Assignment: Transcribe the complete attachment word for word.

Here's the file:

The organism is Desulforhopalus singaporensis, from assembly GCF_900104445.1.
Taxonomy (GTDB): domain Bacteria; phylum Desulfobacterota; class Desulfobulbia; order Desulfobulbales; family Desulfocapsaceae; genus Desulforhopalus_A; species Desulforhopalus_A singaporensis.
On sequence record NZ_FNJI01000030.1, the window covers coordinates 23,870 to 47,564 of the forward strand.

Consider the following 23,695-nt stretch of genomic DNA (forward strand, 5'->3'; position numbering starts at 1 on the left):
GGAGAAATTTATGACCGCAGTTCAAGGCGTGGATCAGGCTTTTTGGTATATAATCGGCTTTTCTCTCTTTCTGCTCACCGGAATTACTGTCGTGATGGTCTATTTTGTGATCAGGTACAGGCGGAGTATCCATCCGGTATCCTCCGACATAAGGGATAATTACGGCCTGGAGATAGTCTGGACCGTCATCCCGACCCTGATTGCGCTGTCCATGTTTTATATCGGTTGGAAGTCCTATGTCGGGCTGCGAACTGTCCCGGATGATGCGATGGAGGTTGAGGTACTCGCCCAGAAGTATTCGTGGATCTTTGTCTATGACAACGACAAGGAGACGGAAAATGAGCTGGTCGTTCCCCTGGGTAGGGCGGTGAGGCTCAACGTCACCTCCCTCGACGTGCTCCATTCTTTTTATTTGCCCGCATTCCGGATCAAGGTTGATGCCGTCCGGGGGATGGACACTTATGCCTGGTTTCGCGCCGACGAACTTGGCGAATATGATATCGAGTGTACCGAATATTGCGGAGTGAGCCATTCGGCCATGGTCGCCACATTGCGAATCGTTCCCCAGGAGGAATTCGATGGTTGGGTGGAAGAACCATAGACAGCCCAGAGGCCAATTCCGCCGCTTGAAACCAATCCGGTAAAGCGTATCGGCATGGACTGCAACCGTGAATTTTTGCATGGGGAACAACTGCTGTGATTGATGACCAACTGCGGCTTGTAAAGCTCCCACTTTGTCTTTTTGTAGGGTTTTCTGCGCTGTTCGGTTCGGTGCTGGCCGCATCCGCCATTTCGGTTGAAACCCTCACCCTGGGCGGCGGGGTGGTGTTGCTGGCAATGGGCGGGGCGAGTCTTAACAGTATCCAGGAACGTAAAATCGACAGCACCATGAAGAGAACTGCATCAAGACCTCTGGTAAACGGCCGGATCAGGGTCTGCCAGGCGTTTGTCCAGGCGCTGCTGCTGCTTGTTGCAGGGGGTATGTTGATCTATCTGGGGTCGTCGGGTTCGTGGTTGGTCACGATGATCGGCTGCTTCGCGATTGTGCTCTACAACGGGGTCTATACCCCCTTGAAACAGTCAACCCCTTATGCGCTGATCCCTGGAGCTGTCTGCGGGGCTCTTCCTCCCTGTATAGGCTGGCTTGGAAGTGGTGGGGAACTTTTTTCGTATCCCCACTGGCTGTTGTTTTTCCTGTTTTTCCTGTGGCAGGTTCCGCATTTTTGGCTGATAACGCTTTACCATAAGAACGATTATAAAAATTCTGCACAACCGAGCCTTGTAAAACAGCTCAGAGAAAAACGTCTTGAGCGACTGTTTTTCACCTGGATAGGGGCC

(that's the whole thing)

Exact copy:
The organism is Desulforhopalus singaporensis, from assembly GCF_900104445.1.
Taxonomy (GTDB): domain Bacteria; phylum Desulfobacterota; class Desulfobulbia; order Desulfobulbales; family Desulfocapsaceae; genus Desulforhopalus_A; species Desulforhopalus_A singaporensis.
On sequence record NZ_FNJI01000030.1, the window covers coordinates 23,870 to 47,564 of the forward strand.

Consider the following 23,695-nt stretch of genomic DNA (forward strand, 5'->3'; position numbering starts at 1 on the left):
GGAGAAATTTATGACCGCAGTTCAAGGCGTGGATCAGGCTTTTTGGTATATAATCGGCTTTTCTCTCTTTCTGCTCACCGGAATTACTGTCGTGATGGTCTATTTTGTGATCAGGTACAGGCGGAGTATCCATCCGGTATCCTCCGACATAAGGGATAATTACGGCCTGGAGATAGTCTGGACCGTCATCCCGACCCTGATTGCGCTGTCCATGTTTTATATCGGTTGGAAGTCCTATGTCGGGCTGCGAACTGTCCCGGATGATGCGATGGAGGTTGAGGTACTCGCCCAGAAGTATTCGTGGATCTTTGTCTATGACAACGACAAGGAGACGGAAAATGAGCTGGTCGTTCCCCTGGGTAGGGCGGTGAGGCTCAACGTCACCTCCCTCGACGTGCTCCATTCTTTTTATTTGCCCGCATTCCGGATCAAGGTTGATGCCGTCCGGGGGATGGACACTTATGCCTGGTTTCGCGCCGACGAACTTGGCGAATATGATATCGAGTGTACCGAATATTGCGGAGTGAGCCATTCGGCCATGGTCGCCACATTGCGAATCGTTCCCCAGGAGGAATTCGATGGTTGGGTGGAAGAACCATAGACAGCCCAGAGGCCAATTCCGCCGCTTGAAACCAATCCGGTAAAGCGTATCGGCATGGACTGCAACCGTGAATTTTTGCATGGGGAACAACTGCTGTGATTGATGACCAACTGCGGCTTGTAAAGCTCCCACTTTGTCTTTTTGTAGGGTTTTCTGCGCTGTTCGGTTCGGTGCTGGCCGCATCCGCCATTTCGGTTGAAACCCTCACCCTGGGCGGCGGGGTGGTGTTGCTGGCAATGGGCGGGGCGAGTCTTAACAGTATCCAGGAACGTAAAATCGACAGCACCATGAAGAGAACTGCATCAAGACCTCTGGTAAACGGCCGGATCAGGGTCTGCCAGGCGTTTGTCCAGGCGCTGCTGCTGCTTGTTGCAGGGGGTATGTTGATCTATCTGGGGTCGTCGGGTTCGTGGTTGGTCACGATGATCGGCTGCTTCGCGATTGTGCTCTACAACGGGGTCTATACCCCCTTGAAACAGTCAACCCCTTATGCGCTGATCCCTGGAGCTGTCTGCGGGGCTCTTCCTCCCTGTATAGGCTGGCTTGGAAGTGGTGGGGAACTTTTTTCGTATCCCCACTGGCTGTTGTTTTTCCTGTTTTTCCTGTGGCAGGTTCCGCATTTTTGGCTGATAACGCTTTACCATAAGAACGATTATAAAAATTCTGCACAACCGAGCCTTGTAAAACAGCTCAGAGAAAAACGTCTTGAGCGACTGTTTTTCACCTGGATAGGGGCC